Moral of the story: if someone’s really out to get you, all the good intentions in the world won’t save you. If you feel like one more day on the job might just be the end of you, it’s time to get out of there.
8) Gustave Moreau, Prince Hamlet kill King Claudius (XIX century)
We all know Hamlet, the book we pretended to read for high school English. TLDR: King Claudius killed his brother and Hamlet’s father, King Hamlet. Hamlet spends the play trying to avenge his father’s death by killing Claudius. He succeeds, but not without a lot of collateral damage. Basically, Hamlet gets so obsessed with revenge that he ends up accidentally hurting a lot of innocent people along the way, including his beloved Ophelia.
The lesson? Revenge is not the answer. No matter how much your toxic boss is making your life miserable, don’t try to retaliate. For one thing, it might cost you your job, and being fired is not a good look. If you’re going to leave, leave on your own terms. But more importantly, it’s just going to make life harder for everyone. Spoiler: Hamlet isn’t super stoked by the end of the play. They call it a tragedy for a reason.
9) Albrecht Durer, Betrayal of Christ (1508)
As far as betrayal pics go, this is a pretty gnarly one. Whatever your toxic boss is doing to you, it’s probably not this bad. Unless she is literally stabbing you in the back and crucifying you, it’s definitely not this bad. Hopefully that can comfort you a little on the worst days.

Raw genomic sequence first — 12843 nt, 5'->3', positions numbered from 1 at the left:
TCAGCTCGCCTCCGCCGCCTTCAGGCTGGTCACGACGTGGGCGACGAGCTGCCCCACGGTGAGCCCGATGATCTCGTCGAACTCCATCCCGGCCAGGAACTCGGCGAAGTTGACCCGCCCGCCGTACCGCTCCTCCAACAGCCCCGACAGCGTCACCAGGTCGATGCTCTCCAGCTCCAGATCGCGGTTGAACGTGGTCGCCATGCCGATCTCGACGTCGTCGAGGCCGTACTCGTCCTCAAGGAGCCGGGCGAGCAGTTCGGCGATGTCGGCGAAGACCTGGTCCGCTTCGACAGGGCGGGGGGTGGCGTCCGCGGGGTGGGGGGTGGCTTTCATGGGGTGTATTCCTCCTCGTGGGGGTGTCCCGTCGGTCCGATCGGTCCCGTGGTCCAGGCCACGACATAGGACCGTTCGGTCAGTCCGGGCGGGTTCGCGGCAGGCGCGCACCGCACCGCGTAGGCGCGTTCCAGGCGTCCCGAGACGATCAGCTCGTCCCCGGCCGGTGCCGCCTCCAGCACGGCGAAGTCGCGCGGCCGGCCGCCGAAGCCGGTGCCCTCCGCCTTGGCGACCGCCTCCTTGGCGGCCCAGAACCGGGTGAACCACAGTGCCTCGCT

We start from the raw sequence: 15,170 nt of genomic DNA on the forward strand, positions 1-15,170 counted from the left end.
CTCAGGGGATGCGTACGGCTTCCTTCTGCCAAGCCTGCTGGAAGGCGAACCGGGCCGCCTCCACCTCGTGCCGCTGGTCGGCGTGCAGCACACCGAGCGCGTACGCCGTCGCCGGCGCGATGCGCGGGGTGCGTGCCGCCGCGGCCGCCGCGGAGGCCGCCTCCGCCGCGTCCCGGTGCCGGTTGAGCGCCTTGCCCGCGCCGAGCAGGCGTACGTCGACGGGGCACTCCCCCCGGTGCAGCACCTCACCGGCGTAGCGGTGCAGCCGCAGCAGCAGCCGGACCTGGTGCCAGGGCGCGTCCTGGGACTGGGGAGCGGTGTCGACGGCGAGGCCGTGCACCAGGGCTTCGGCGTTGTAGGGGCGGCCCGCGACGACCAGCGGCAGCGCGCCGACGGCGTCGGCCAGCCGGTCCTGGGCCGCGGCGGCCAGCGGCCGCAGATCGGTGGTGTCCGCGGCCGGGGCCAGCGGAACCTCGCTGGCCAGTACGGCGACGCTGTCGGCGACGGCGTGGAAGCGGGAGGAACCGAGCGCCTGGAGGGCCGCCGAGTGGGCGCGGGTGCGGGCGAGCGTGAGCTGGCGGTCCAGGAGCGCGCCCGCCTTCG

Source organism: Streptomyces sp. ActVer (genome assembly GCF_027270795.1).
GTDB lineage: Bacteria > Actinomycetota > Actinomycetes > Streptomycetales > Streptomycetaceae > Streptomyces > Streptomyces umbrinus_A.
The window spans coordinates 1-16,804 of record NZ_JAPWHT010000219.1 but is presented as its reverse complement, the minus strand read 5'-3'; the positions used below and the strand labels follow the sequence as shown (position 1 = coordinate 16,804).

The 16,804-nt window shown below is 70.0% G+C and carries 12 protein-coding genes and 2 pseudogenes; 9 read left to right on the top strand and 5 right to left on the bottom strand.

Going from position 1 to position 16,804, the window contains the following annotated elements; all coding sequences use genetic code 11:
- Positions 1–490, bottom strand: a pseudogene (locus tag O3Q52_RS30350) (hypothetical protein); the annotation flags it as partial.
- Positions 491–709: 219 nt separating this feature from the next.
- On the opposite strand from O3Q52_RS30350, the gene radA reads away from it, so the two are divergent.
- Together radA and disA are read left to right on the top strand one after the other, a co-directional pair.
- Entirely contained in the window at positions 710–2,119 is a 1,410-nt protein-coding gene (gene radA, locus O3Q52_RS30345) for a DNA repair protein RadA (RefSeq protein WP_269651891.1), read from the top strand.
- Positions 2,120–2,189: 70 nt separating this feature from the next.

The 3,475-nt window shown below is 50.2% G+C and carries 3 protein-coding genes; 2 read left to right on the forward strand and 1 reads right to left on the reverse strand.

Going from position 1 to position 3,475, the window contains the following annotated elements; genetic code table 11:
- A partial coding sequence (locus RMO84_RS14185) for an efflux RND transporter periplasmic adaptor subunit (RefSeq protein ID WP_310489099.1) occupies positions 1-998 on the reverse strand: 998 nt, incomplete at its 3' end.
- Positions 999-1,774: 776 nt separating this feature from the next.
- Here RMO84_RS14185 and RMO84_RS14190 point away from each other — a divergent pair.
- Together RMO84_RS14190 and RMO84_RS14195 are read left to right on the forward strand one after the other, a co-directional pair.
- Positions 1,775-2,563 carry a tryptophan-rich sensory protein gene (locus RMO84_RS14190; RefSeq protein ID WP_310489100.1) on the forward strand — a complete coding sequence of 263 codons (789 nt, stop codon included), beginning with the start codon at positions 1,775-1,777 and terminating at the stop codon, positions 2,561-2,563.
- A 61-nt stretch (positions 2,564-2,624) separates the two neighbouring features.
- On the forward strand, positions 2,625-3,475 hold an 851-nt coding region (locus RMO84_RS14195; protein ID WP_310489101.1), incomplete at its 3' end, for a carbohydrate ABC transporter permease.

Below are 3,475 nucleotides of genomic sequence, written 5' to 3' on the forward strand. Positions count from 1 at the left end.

10) Edvard Munch, Girl and Death (1894)
This one is even less cheerful, but I promise there’s a good lesson in here. You might feel like your toxic boss is literally sucking the life from you. But at the same time, it can’t hurt to tune into some of the little ways you might be making life harder for yourself, too. In this picture, death clutches the girl only as tightly as she grips onto death.
Don’t misunderstand: I’m not suggesting that you’re causing your own problems. But when you get too wrapped up in the narrative of suffering, you start to cling to it. In a weird way, you might even start to enjoy it a little—at least it gives you something to bitch about to your friends at happy hour, right? It can easily turn into a contest of who’s more stressed, whose boss is meaner, whose hours are longer… you get it. You end up kind of like this girl, holding on to the things that make you miserable.
If that sounds a bit out there, here’s a little experiment you can try.
For one day, decide to pretend like you have the best boss in the world. From the moment you wake up, repeat the affirmation: “I have the best boss in the world,” or, “I love my boss,” or, “my boss is wonderful and compassionate.” You get the idea. Watch carefully how it affects your behavior. If you can really get into a positive mindset towards your boss, it might catch her off-guard and even help her shift out of her toxic state.
For example, if you usually duck into the bathroom when your boss walks through the door, try greeting her with a big smile and ask her how she’s doing. The trick is, this has to be genuine or it won’t work. That’s what the affirmation is for. She might just glare at you suspiciously and ask where her coffee is, but on the inside, she might soften a little. You won’t know until you try.
Toxic people are usually toxic because they’re suffering. Or they’re suffering because they’re toxic. Chicken and egg. Either way, by showing your boss a little kindness, you can lead by example and break the death grip of toxicity that you’re both trapped in.
Text by Katya Lopatko.
Images via @gayvapeshark, WikiArt.